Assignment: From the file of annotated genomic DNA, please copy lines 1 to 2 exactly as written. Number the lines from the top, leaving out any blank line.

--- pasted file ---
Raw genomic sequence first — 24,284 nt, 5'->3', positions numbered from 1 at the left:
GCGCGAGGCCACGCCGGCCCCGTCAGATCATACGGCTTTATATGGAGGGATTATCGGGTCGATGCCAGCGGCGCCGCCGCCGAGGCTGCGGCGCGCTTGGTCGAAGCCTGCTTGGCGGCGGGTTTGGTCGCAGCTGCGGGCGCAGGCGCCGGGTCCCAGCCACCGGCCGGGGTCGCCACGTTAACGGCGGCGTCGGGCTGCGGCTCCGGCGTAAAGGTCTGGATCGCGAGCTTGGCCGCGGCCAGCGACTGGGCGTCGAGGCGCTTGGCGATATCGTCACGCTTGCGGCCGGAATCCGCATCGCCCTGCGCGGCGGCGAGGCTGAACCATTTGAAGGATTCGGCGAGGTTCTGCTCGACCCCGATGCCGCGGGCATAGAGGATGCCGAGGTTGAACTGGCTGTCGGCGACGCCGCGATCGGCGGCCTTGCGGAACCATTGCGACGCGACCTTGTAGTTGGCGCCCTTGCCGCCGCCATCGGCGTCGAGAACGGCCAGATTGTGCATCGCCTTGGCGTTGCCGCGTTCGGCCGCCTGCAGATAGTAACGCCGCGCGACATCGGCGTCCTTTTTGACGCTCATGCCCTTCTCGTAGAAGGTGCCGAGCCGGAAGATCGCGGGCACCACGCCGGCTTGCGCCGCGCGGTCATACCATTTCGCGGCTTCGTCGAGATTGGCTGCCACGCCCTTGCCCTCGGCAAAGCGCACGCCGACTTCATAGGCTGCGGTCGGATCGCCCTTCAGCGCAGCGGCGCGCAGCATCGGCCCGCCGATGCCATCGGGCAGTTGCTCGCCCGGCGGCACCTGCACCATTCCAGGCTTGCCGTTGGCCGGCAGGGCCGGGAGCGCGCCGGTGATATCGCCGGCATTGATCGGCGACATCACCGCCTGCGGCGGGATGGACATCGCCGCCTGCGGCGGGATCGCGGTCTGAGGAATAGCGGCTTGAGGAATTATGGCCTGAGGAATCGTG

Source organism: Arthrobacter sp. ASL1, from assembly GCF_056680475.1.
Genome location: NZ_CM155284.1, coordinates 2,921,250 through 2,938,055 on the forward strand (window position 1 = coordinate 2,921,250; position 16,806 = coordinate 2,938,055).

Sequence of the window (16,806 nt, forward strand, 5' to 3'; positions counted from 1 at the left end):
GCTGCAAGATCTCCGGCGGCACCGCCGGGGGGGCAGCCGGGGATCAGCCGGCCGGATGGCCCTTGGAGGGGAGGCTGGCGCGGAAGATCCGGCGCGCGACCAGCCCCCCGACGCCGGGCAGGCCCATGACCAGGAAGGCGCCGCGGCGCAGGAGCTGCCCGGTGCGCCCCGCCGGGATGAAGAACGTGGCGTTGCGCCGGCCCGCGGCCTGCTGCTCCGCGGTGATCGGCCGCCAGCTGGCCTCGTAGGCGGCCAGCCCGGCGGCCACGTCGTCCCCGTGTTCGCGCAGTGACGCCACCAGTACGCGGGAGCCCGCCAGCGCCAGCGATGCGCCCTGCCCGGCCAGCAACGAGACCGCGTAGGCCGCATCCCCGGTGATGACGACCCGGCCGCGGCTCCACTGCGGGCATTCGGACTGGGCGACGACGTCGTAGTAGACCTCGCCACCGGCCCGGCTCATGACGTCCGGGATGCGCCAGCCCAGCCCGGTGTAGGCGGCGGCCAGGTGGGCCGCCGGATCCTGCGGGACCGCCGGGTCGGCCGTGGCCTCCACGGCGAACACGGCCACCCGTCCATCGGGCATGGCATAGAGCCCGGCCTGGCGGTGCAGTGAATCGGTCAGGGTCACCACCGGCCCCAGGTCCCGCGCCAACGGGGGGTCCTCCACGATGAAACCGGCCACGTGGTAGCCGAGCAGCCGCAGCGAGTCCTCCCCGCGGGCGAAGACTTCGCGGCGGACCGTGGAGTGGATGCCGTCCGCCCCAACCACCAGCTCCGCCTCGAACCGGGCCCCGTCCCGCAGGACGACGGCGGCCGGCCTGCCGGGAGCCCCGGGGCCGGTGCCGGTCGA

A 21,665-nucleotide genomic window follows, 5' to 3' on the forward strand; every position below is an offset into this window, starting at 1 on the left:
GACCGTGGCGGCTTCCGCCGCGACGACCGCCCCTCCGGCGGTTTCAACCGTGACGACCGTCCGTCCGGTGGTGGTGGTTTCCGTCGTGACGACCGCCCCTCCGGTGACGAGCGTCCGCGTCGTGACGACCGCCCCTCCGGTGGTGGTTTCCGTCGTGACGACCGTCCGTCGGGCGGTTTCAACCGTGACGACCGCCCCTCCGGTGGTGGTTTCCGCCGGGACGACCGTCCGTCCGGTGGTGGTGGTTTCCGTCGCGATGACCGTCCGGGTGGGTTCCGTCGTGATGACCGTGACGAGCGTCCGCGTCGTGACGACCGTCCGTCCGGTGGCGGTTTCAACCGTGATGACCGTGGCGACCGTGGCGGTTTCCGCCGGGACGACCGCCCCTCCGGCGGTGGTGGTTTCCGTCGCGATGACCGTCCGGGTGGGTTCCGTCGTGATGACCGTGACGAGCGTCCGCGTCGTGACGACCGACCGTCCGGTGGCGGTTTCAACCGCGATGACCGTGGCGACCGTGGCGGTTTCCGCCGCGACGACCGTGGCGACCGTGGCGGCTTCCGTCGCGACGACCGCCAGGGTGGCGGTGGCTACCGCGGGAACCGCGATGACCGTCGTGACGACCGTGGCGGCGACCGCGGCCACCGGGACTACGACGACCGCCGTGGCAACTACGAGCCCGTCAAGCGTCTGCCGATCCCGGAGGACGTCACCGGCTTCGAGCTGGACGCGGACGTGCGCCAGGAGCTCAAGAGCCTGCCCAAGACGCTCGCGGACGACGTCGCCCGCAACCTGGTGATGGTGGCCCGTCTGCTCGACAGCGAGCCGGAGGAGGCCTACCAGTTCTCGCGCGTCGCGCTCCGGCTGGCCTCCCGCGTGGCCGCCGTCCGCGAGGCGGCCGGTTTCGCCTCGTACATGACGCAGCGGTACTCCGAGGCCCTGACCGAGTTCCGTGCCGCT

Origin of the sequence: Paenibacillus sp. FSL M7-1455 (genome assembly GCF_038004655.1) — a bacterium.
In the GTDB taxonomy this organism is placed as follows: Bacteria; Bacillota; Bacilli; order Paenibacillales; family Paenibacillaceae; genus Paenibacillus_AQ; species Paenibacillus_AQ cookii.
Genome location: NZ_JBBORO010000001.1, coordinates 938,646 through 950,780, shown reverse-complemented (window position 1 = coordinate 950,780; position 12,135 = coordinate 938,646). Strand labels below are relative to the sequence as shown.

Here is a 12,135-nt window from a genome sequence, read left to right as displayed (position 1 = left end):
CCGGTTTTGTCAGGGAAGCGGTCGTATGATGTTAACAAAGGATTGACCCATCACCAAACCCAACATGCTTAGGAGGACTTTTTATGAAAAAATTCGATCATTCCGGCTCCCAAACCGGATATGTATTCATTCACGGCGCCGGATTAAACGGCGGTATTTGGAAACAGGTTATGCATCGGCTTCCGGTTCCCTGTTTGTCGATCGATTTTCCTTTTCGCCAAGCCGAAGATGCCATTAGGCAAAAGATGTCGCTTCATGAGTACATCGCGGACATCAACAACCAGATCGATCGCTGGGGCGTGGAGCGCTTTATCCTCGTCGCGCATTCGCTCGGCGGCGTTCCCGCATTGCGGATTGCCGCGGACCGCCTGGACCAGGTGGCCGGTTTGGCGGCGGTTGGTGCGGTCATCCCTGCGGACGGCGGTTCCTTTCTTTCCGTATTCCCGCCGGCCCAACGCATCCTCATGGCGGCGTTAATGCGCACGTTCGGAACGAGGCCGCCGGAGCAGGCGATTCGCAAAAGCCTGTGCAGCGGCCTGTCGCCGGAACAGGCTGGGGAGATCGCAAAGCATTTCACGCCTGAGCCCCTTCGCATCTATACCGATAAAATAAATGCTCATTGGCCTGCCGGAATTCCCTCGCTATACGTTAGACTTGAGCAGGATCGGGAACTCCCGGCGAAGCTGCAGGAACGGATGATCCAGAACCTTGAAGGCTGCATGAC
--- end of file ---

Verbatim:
Raw genomic sequence first — 24,284 nt, 5'->3', positions numbered from 1 at the left:
GCGCGAGGCCACGCCGGCCCCGTCAGATCATACGGCTTTATATGGAGGGATTATCGGGTCGATGCCAGCGGCGCCGCCGCCGAGGCTGCGGCGCGCTTGGTCGAAGCCTGCTTGGCGGCGGGTTTGGTCGCAGCTGCGGGCGCAGGCGCCGGGTCCCAGCCACCGGCCGGGGTCGCCACGTTAACGGCGGCGTCGGGCTGCGGCTCCGGCGTAAAGGTCTGGATCGCGAGCTTGGCCGCGGCCAGCGACTGGGCGTCGAGGCGCTTGGCGATATCGTCACGCTTGCGGCCGGAATCCGCATCGCCCTGCGCGGCGGCGAGGCTGAACCATTTGAAGGATTCGGCGAGGTTCTGCTCGACCCCGATGCCGCGGGCATAGAGGATGCCGAGGTTGAACTGGCTGTCGGCGACGCCGCGATCGGCGGCCTTGCGGAACCATTGCGACGCGACCTTGTAGTTGGCGCCCTTGCCGCCGCCATCGGCGTCGAGAACGGCCAGATTGTGCATCGCCTTGGCGTTGCCGCGTTCGGCCGCCTGCAGATAGTAACGCCGCGCGACATCGGCGTCCTTTTTGACGCTCATGCCCTTCTCGTAGAAGGTGCCGAGCCGGAAGATCGCGGGCACCACGCCGGCTTGCGCCGCGCGGTCATACCATTTCGCGGCTTCGTCGAGATTGGCTGCCACGCCCTTGCCCTCGGCAAAGCGCACGCCGACTTCATAGGCTGCGGTCGGATCGCCCTTCAGCGCAGCGGCGCGCAGCATCGGCCCGCCGATGCCATCGGGCAGTTGCTCGCCCGGCGGCACCTGCACCATTCCAGGCTTGCCGTTGGCCGGCAGGGCCGGGAGCGCGCCGGTGATATCGCCGGCATTGATCGGCGACATCACCGCCTGCGGCGGGATGGACATCGCCGCCTGCGGCGGGATCGCGGTCTGAGGAATAGCGGCTTGAGGAATTATGGCCTGAGGAATCGTG